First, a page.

Fletcher said the patient is a 30-year-old man with no travel history that started developing Covid-related symptoms on Dec. 27. 

7:46 p.m. ET, December 30, 2020

New CDC forecast projects up to 424,000 US Covid-19 deaths by Jan. 23

From CNN's Amanda Sealy

An ensemble forecast published Wednesday by the US Centers for Disease Control and Prevention now projects there will be 383,000 to 424,000 coronavirus deaths in the United States by Jan. 23.

Unlike some individual models, the CDC’s ensemble forecast only offers projections a few weeks into the future. The previous ensemble forecast, published Dec. 23, projected up to 419,000 coronavirus deaths by Jan. 16.

At least 341,845 people have already died from Covid-19 in the United States, according to data compiled by Johns Hopkins University.

9:32 p.m. ET, December 30, 2020

Los Angeles County surpasses 10,000 Covid-19 deaths

From CNN's Sarah Moon

Los Angeles County reported 274 new fatalities related to coronavirus, surpassing a total of 10,000 deaths, health officials confirmed in a news conference on Wednesday.

The county broke its previous record of 227 deaths on Tuesday. 

“The terrible reality is that the average number of people dying each day from Covid-19 illness, as noted by Supervisor Solis, is about 150 people a day,” L.A. County Public Health Director Dr. Barbara Ferrer said.

Ferrer also noted that the high number is due to a backlog associated with an outage.

According to Ferrer, the number of people dying from the virus is as high as the average number of people dying each day from every other cause, which is about 170 people.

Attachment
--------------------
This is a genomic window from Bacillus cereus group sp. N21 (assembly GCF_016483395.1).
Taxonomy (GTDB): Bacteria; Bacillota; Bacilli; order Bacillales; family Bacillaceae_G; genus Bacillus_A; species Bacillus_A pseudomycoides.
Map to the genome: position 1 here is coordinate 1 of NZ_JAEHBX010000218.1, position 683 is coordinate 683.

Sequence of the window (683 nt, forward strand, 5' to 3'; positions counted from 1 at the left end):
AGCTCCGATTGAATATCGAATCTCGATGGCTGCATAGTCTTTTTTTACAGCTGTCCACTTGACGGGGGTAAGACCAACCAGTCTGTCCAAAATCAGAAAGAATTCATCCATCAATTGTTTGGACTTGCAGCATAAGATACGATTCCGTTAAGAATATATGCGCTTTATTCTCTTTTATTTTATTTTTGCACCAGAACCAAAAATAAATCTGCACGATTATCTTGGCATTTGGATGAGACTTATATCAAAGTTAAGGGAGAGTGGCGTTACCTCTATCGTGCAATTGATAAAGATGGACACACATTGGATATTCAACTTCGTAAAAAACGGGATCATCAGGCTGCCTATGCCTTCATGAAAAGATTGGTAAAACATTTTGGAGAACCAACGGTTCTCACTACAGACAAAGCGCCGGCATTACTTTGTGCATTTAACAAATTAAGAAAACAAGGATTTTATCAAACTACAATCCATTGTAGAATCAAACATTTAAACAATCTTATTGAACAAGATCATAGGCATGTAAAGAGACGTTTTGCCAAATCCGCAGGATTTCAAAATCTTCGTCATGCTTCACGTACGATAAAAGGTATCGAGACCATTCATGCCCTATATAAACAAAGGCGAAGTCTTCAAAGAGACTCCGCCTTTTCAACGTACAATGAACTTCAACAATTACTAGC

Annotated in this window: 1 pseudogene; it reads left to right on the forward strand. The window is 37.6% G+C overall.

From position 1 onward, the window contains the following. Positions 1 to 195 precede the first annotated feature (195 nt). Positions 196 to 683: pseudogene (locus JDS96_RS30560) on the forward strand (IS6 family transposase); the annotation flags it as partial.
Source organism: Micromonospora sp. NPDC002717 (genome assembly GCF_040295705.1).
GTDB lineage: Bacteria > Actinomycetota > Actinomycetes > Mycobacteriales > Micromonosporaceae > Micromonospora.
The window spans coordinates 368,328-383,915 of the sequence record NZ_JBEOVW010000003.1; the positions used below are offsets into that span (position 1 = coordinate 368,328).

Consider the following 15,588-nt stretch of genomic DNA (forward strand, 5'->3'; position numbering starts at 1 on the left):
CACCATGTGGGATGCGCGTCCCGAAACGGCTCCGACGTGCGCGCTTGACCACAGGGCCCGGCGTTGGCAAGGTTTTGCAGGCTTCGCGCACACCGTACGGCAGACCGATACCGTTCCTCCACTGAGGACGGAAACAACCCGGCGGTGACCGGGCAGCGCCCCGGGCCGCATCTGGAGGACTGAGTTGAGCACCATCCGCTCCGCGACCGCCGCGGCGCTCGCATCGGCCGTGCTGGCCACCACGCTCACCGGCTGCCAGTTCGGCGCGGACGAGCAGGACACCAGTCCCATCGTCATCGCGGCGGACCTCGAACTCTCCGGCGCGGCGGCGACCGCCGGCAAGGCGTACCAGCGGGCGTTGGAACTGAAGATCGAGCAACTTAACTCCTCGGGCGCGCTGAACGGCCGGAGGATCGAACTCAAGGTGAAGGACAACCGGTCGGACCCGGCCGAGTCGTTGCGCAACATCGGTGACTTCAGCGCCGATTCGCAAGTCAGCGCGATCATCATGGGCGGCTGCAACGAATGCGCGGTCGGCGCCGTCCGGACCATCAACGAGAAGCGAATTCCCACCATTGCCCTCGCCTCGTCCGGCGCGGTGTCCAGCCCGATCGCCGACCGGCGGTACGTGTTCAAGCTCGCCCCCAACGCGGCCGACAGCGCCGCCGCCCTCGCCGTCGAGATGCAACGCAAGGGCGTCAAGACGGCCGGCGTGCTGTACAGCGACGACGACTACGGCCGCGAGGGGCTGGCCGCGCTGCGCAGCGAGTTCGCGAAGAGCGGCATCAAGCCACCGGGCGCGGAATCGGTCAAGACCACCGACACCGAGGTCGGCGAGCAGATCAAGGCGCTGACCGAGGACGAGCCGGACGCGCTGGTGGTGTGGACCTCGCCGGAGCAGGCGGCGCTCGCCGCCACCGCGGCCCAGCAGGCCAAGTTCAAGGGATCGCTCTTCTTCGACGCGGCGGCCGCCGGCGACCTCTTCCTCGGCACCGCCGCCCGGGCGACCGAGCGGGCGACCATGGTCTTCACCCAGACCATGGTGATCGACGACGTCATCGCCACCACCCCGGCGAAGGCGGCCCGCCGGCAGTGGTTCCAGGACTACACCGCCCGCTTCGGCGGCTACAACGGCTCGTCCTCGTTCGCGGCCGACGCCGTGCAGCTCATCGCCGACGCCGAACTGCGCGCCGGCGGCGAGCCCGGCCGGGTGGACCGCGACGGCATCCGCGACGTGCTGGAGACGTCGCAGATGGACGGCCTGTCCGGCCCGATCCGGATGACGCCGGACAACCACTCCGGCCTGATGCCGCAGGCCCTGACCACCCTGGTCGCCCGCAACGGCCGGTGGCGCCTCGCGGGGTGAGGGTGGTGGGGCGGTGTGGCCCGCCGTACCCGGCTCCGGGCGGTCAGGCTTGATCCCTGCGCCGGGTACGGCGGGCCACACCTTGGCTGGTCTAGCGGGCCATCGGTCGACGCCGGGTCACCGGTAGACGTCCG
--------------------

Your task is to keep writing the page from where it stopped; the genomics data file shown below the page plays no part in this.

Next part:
Mortuaries across the county are filling up and they are struggling to find space for Covid victims, Department of Health Services Director Dr. Christina Ghaly said.

More data: The daily positivity rate in the county is about 20% and over 7,000 people are hospitalized, Ferrer said.

While the new Covid-19 variant, first identified in the United Kingdom, has not been reported in Los Angeles County, she said, “this doesn’t mean the variant is not circulating in L.A. County.”

She explained that the variant was not found in the first set of samples that were tested.

To date, the county has a total of 756,116 coronavirus cases and 10,056 deaths.

7:50 p.m. ET, December 30, 2020

There is no sign that a bill on $2,000 checks is going to get a vote in the Senate

From CNN's Lauren Fox

Things are going to drag on in the Senate for a few days.

Bottom line: There is absolutely no sign right now that a standalone bill on $2,000 checks is going to get a vote on the Senate floor. It looks like McConnell is simply going to run out the clock. There were several opportunities on Tuesday when McConnell could have made that assurance or let Democrats pass the bill with a unanimous consent agreement that would have shielded his members from having to take a potentially tough vote.

McConnell blocked those efforts.

Instead, he gave himself an out card down the line -- and only if he needs one -- by placing on the calendar a bill that would tie a repeal of Section 230 to increasing direct stimulus payments to $2,000 for Americans under a certain income level. The Kentucky Republican may never bring it up. It's there just in case he needs to put something on the floor. Democrats were furious. And there's nothing they can do about it.

Meanwhile: Treasury Secretary Steven Mnuchin tweeted Tuesday evening that direct payments to Americans were expected to begin arriving immediately. These would be the $600 payments included in the relief package President Donald Trump signed on Sunday evening.